Where have you been?

I've gotten that question a few times this winter and I have no good excuse. I guess I've just been busy. I have been working on gliders just not Cherokee II stuff so haven't had a need to post anything. We are restoring a 2-22E in the garage, Matt is working on his SH-1 fuselage, and we've had the Cirrus in and out a few times too. I have been collecting some pictures for an eventual winter summary post so here it is.

First, I'm sad to report that William Ree, the surviving builder of YYY, passed away last summer. His wife Alice sent me a nice card with his obituary and a picture of his headstone. I was just about to mail out the annual report of YYY and my adventures in 2012 when I saw his name listed in the Final Glide section of Soaring. William flew the hump in WWII and he and his brother John went on to build YYY, then the first Cherokee RM (The R is for Ree), N10124, a Tern II which was lost in an unrecoverable spin, and then a Pioneer II. I believe that all of the gliders were built in the space above the shop they had in Philadelphia.

The scale model of 373Y that was built by Al Clark has been sold to John Mears. John added the YYY lettering to the glider in preparation for last years Huntsville Aerotow. I helped him out with the sizing and placement. Looks pretty good! And no, the pilot in the glider is not a scale representation of me. He is much older.

Dick Bean sent me some pictures of a Cherokee RM that he mostly built. At the time he sold it, it was ready to cover, and went to someone in Gresham, Oregon. He is unsure if it was ever completed.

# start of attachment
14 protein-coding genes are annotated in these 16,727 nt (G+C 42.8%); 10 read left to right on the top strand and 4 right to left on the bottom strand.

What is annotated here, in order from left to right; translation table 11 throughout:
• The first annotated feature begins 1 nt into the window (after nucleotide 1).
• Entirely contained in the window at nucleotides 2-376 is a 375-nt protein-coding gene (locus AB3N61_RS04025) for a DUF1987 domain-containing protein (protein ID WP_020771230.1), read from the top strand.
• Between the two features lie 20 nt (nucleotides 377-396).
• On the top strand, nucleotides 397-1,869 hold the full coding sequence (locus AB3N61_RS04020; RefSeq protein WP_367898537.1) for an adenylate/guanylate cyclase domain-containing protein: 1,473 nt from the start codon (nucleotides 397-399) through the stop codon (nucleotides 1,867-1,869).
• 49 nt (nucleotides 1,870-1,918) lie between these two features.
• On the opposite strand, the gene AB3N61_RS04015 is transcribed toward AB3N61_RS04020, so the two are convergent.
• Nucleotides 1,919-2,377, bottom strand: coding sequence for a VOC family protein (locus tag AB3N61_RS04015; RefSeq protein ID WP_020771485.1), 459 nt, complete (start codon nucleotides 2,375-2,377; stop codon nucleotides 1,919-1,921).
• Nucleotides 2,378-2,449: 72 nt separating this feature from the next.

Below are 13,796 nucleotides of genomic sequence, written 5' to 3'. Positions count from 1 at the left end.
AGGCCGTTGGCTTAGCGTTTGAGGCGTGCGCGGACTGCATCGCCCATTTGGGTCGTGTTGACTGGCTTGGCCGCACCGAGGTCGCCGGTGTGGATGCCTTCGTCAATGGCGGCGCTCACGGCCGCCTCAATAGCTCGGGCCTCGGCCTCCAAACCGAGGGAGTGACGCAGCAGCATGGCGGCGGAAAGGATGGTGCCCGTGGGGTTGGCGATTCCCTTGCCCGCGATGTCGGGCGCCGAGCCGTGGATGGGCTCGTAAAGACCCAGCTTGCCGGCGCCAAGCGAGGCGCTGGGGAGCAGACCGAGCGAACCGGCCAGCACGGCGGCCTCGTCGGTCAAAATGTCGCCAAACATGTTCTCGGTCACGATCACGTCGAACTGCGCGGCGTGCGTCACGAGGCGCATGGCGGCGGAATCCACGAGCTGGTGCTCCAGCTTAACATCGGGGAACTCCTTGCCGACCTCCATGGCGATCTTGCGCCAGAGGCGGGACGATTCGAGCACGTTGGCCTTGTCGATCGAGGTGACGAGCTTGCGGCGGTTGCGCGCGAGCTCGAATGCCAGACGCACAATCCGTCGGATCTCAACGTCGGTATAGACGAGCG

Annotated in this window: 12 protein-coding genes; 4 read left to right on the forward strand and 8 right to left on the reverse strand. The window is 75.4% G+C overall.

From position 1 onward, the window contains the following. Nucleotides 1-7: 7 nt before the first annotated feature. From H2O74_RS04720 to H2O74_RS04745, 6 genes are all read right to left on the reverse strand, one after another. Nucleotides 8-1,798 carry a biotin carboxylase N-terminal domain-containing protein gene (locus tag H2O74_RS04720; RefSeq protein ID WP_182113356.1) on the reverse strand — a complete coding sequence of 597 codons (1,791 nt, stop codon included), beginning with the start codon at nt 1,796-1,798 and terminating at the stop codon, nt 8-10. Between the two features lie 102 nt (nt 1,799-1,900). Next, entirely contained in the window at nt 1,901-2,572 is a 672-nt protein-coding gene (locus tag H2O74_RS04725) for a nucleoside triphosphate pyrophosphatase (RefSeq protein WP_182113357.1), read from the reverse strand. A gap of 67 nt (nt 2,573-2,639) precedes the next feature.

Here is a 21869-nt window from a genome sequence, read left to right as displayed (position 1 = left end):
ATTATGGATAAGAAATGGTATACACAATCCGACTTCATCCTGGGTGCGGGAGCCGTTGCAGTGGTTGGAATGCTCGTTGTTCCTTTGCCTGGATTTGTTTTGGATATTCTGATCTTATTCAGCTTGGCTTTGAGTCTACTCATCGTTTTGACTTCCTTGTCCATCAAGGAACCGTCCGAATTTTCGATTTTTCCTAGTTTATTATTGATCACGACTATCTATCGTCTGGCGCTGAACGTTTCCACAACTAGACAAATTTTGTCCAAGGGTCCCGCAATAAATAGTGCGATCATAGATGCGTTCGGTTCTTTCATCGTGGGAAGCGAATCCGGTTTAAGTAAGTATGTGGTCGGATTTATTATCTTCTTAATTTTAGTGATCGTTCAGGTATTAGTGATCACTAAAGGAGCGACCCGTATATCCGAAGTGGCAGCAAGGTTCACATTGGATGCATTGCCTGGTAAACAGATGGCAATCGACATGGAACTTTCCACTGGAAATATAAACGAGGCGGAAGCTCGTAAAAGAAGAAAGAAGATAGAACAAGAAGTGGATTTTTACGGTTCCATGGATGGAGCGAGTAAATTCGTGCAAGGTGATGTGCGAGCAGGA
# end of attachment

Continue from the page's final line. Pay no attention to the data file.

You get a really good look at the internal fuselage and wing structure in these pictures. You can see that the RM uses the same two spar design by has a plywood shear web instead of spruce cross bracing between each rib bay. I believe the RM also has a solid leading edge glued onto squared off ribs and sanded to shape.

Josh Knerr saw this Cherokee fuselage (and maybe a wing too) sitting outside of an A&P school in Vacaville, CA. While the side of the Cherokee is large enough to make a billboard, I do not recommend it be used for this purpose. I have tried to contact some people at the school but never received a reply. If anyone out there might have more info about this glider, please let me know.

Robert Vogt sent me a really nice report on the history of N8079, or at least as much as he was familiar with, being one of the original builders. I'll get its entry updated.

Steve Leonard posted a few pictures of the Leonard Annebula on Facebook. I particularly enjoyed this one. "Waiting for the towplane. Towels can make good air scoops!" he says, a little Kansas wind helps too.

I wrote an article for our club newsletter about the theoretical performance of the Cherokee based on the measured polar vs. what i've actually acheived in flight. It was mildly interesting to see the results and you can read all about it here:

Finally, Chester Mumpower got ahold of me about selling a Cherokee II project that is hanging in his grandpas hangar. I don't know any details about it but can get you in touch with Chester. He is asking $2000 OBO. Here s a picture, I have a few others:

YYY is happily sitting in its trailer, I checked on it the other day. I don't have any big flying plans for it this spring, and I will probably focus my time early in the season on the Cirrus as I'm flying it at the Region 9 conetest in Moriarty in June. There is going to be a Vintage Rally in Moriarty over Labor Day and I plan to fly the Cherokee there.

My club is hosting a Low Performance Contest in July, limited to gliders with Standard Austria SH-1 performance and lower, and handicapped per normal SSA Sports Class Regional rules. I was hoping to fly YYY in that contest but it looks like I'm going to be the CD which will be equally rewarding.

Hopefully it won't be 6 months until my next update!!